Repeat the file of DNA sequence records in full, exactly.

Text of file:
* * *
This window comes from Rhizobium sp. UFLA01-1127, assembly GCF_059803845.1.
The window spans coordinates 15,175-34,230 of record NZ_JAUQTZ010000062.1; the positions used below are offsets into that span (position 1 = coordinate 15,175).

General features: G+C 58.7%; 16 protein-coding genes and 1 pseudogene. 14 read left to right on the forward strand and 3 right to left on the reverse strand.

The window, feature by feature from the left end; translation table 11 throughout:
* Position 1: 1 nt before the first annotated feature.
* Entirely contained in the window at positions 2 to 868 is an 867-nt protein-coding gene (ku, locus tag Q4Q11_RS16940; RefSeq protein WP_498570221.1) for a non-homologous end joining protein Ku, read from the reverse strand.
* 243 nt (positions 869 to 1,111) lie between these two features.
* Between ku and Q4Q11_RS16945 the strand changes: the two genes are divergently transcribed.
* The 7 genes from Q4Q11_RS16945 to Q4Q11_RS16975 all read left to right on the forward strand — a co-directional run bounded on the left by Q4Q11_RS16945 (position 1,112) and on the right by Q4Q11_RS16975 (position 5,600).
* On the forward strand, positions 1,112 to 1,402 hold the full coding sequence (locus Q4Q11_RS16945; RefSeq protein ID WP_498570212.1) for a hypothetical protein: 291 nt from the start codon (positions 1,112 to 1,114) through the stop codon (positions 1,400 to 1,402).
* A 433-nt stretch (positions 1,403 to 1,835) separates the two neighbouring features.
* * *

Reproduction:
This window comes from Rhizobium sp. UFLA01-1127, assembly GCF_059803845.1.
The window spans coordinates 15,175-34,230 of record NZ_JAUQTZ010000062.1; the positions used below are offsets into that span (position 1 = coordinate 15,175).

General features: G+C 58.7%; 16 protein-coding genes and 1 pseudogene. 14 read left to right on the forward strand and 3 right to left on the reverse strand.

The window, feature by feature from the left end; translation table 11 throughout:
* Position 1: 1 nt before the first annotated feature.
* Entirely contained in the window at positions 2 to 868 is an 867-nt protein-coding gene (ku, locus tag Q4Q11_RS16940; RefSeq protein WP_498570221.1) for a non-homologous end joining protein Ku, read from the reverse strand.
* 243 nt (positions 869 to 1,111) lie between these two features.
* Between ku and Q4Q11_RS16945 the strand changes: the two genes are divergently transcribed.
* The 7 genes from Q4Q11_RS16945 to Q4Q11_RS16975 all read left to right on the forward strand — a co-directional run bounded on the left by Q4Q11_RS16945 (position 1,112) and on the right by Q4Q11_RS16975 (position 5,600).
* On the forward strand, positions 1,112 to 1,402 hold the full coding sequence (locus Q4Q11_RS16945; RefSeq protein ID WP_498570212.1) for a hypothetical protein: 291 nt from the start codon (positions 1,112 to 1,114) through the stop codon (positions 1,400 to 1,402).
* A 433-nt stretch (positions 1,403 to 1,835) separates the two neighbouring features.